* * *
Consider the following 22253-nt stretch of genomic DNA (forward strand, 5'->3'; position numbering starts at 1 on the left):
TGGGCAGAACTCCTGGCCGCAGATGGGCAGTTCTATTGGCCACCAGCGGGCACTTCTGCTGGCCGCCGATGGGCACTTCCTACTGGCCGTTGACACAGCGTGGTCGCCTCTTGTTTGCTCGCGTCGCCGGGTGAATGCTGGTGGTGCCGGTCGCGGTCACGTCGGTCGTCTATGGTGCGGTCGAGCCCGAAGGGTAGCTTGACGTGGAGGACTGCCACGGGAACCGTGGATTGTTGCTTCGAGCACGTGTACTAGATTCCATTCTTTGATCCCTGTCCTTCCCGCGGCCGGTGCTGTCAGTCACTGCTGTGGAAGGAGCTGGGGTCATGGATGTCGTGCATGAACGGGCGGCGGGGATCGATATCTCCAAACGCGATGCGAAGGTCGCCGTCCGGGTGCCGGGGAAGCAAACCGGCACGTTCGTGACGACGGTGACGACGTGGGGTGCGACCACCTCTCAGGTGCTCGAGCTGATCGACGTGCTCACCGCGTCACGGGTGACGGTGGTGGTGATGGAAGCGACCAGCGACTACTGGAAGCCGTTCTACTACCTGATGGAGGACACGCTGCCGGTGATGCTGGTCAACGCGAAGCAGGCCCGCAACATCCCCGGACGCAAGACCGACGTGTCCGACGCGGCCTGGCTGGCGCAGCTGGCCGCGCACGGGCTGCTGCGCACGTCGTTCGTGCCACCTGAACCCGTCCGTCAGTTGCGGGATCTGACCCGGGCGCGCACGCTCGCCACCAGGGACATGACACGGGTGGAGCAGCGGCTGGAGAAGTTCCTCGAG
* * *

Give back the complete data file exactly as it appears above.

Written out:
Consider the following 22253-nt stretch of genomic DNA (forward strand, 5'->3'; position numbering starts at 1 on the left):
TGGGCAGAACTCCTGGCCGCAGATGGGCAGTTCTATTGGCCACCAGCGGGCACTTCTGCTGGCCGCCGATGGGCACTTCCTACTGGCCGTTGACACAGCGTGGTCGCCTCTTGTTTGCTCGCGTCGCCGGGTGAATGCTGGTGGTGCCGGTCGCGGTCACGTCGGTCGTCTATGGTGCGGTCGAGCCCGAAGGGTAGCTTGACGTGGAGGACTGCCACGGGAACCGTGGATTGTTGCTTCGAGCACGTGTACTAGATTCCATTCTTTGATCCCTGTCCTTCCCGCGGCCGGTGCTGTCAGTCACTGCTGTGGAAGGAGCTGGGGTCATGGATGTCGTGCATGAACGGGCGGCGGGGATCGATATCTCCAAACGCGATGCGAAGGTCGCCGTCCGGGTGCCGGGGAAGCAAACCGGCACGTTCGTGACGACGGTGACGACGTGGGGTGCGACCACCTCTCAGGTGCTCGAGCTGATCGACGTGCTCACCGCGTCACGGGTGACGGTGGTGGTGATGGAAGCGACCAGCGACTACTGGAAGCCGTTCTACTACCTGATGGAGGACACGCTGCCGGTGATGCTGGTCAACGCGAAGCAGGCCCGCAACATCCCCGGACGCAAGACCGACGTGTCCGACGCGGCCTGGCTGGCGCAGCTGGCCGCGCACGGGCTGCTGCGCACGTCGTTCGTGCCACCTGAACCCGTCCGTCAGTTGCGGGATCTGACCCGGGCGCGCACGCTCGCCACCAGGGACATGACACGGGTGGAGCAGCGGCTGGAGAAGTTCCTCGAG